Local middle school students spent Friday afternoon developing shoe models for children dealing with cerebral palsy.
The assignment, designed by Project Lead the Way — a national initiative also involving John Marshall High School and Washington Lands Elementary School — allows students to create ankle and foot orthosis prototypes in seventh- and eighth-grades. It is part of the school’s ongoing science, math, engineering and technology program.
For their final project in December, students will be required to design and create a toy for a child with cerebral palsy, to be judged by local therapists.
According to science and STEM instructor Bricie Brannan, the program teaches students the importance of core subjects. “These projects show students that math and science (go hand in hand),” Brannan said. “Technology doesn’t exist without science, and you need English in there to know how to read everything and write to explain your process.”
The West Virginia Education Alliance announced the school as one of eight West Virginia schools selected to create model STEM programs in 2015. The STEM Network Schools program was developed based on the recommendations of Gov. Earl Ray Tomblin’s STEM Council formed in April 2014.
As part of the program, all STEM Network schools will receive resources, including a $30,000 grant over three years. The school also has received about $70,000 in grants from the Schenk Foundation and Chevron. Technology provided by the funds and installed this summer also includes a “MakerSpace” with a laser cutter, vinyl cutter, router and lathe, along with crafted walls and table set ups to serve as idea boards. The school is still awaiting the arrival of a numerical control machine.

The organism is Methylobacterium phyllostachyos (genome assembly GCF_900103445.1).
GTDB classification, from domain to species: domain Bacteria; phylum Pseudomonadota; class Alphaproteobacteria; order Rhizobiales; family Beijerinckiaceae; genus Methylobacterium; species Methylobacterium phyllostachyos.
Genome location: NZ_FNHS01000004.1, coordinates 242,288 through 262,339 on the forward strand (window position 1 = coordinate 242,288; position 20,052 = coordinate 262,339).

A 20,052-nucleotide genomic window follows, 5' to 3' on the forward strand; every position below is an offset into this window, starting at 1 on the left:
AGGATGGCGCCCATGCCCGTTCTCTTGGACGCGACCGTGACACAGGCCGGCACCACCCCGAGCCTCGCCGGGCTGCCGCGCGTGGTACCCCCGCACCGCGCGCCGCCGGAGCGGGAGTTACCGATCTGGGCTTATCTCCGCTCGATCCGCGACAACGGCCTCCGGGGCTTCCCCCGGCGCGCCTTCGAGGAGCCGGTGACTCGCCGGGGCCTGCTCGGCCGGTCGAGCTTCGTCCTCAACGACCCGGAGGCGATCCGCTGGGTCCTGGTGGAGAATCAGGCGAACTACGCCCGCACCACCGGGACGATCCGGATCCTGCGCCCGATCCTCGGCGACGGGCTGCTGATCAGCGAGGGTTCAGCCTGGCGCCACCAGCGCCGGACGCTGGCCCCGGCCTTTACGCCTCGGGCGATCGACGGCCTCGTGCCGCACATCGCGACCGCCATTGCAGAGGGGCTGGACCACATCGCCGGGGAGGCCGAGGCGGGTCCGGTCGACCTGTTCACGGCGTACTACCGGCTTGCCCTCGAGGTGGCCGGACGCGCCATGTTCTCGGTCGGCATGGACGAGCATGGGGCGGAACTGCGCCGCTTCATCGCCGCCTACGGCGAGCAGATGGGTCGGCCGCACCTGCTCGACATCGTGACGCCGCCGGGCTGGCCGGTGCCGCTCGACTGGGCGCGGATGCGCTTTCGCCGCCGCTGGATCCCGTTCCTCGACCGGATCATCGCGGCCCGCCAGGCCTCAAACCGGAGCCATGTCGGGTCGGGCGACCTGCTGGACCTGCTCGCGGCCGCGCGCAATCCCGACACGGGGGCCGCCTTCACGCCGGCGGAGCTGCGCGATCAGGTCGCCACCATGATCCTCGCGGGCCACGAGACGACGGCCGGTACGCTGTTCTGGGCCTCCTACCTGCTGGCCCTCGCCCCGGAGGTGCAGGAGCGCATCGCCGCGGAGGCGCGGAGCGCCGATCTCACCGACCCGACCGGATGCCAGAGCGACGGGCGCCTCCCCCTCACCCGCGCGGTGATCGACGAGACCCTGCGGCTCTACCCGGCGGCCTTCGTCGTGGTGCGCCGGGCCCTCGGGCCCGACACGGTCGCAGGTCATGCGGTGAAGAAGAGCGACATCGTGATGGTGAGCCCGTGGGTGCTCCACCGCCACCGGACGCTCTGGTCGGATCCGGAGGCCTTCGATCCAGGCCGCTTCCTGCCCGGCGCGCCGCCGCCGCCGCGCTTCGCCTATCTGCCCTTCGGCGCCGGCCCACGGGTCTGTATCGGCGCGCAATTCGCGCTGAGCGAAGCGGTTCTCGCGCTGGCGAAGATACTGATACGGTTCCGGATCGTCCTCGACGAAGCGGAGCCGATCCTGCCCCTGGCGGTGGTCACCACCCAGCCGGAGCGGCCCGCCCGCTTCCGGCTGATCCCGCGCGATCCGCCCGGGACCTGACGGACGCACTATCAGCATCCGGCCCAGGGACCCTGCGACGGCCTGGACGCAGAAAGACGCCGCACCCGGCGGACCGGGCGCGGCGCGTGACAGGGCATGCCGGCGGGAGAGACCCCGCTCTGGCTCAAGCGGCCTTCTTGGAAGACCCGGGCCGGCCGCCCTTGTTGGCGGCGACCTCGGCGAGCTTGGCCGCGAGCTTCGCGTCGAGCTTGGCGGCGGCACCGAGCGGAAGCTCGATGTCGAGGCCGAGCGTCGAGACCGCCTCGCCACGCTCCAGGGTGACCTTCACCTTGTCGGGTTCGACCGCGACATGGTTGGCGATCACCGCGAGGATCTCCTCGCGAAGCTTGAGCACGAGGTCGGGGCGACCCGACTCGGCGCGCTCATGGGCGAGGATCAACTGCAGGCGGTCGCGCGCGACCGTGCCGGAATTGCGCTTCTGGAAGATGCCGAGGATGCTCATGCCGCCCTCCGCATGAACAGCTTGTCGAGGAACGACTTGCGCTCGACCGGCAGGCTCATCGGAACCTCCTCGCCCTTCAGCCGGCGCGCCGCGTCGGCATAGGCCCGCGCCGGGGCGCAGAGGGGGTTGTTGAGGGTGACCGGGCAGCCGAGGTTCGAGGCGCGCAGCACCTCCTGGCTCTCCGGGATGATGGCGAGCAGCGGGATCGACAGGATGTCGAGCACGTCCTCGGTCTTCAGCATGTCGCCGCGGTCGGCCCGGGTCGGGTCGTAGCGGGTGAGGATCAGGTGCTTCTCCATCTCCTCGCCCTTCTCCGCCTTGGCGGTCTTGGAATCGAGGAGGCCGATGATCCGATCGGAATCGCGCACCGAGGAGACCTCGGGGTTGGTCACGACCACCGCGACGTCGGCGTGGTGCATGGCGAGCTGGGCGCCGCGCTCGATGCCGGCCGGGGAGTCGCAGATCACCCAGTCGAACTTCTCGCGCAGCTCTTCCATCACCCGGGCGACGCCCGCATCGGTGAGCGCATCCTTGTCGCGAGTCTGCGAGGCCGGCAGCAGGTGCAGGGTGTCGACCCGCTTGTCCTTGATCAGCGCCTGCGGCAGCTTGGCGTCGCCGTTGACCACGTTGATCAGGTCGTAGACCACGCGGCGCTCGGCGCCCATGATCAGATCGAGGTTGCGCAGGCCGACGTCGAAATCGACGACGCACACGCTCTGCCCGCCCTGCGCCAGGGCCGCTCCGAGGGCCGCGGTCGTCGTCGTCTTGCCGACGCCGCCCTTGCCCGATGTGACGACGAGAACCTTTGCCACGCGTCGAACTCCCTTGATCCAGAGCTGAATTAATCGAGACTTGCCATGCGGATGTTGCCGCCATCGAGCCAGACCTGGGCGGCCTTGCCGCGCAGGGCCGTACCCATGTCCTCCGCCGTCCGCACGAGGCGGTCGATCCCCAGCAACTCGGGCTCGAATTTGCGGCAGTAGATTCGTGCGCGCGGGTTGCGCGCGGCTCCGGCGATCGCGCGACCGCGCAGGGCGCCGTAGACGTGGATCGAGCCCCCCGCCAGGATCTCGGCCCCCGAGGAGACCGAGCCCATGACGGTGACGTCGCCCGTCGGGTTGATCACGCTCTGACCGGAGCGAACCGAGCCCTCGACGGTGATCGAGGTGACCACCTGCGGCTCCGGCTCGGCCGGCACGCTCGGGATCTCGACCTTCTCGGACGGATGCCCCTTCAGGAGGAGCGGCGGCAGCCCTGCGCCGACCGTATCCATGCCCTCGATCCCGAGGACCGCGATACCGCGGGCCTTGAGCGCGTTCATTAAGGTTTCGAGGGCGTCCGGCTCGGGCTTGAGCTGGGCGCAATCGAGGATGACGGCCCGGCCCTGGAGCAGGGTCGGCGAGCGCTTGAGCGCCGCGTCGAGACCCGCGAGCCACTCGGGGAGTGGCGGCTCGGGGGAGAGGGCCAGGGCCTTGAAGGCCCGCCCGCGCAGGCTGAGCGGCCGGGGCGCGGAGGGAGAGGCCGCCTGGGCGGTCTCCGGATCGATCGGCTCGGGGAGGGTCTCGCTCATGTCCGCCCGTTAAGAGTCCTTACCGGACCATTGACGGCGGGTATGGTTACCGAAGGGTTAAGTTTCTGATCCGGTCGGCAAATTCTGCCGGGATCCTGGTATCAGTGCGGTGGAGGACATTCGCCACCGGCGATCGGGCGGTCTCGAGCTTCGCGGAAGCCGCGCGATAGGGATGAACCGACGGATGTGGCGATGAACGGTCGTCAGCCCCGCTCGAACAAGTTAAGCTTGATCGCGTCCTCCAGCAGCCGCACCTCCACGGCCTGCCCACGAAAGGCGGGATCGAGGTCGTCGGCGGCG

New Sherrard Middle School Principal Jason Marling is working to make the school’s STEM programs more inclusive for students and staff. He said four teachers are collectively offering 10 STEM courses each day with the help of local and state grants. An average STEM class includes about 16 students from grades 6-8.
Marling said his background as a math teacher before his time as a John Marshall administrator helped him understand the needs of the program during his first two weeks at Sherrard.
“We’re going to look at how we can be more inclusive with all teachers and keep expanding to grow the program. It’s starting here but I think it’s very important that we get more teachers involved,” Marling said. “Twenty-year veteran teachers may have been intimidated by a computer. Now we have people who may be intimidated by this equipment, but once they learn that it’s not that hard to use and get the right training, they can really open up doors for their kids and their curriculum.”
Avery James, an eighth-grader in Brannan’s STEM science course, said the program is a new experience for her and her peers.
“I manage my group and make sure everything is going smoothly,” James said. “It’s really fun, and I like new experiences at school.”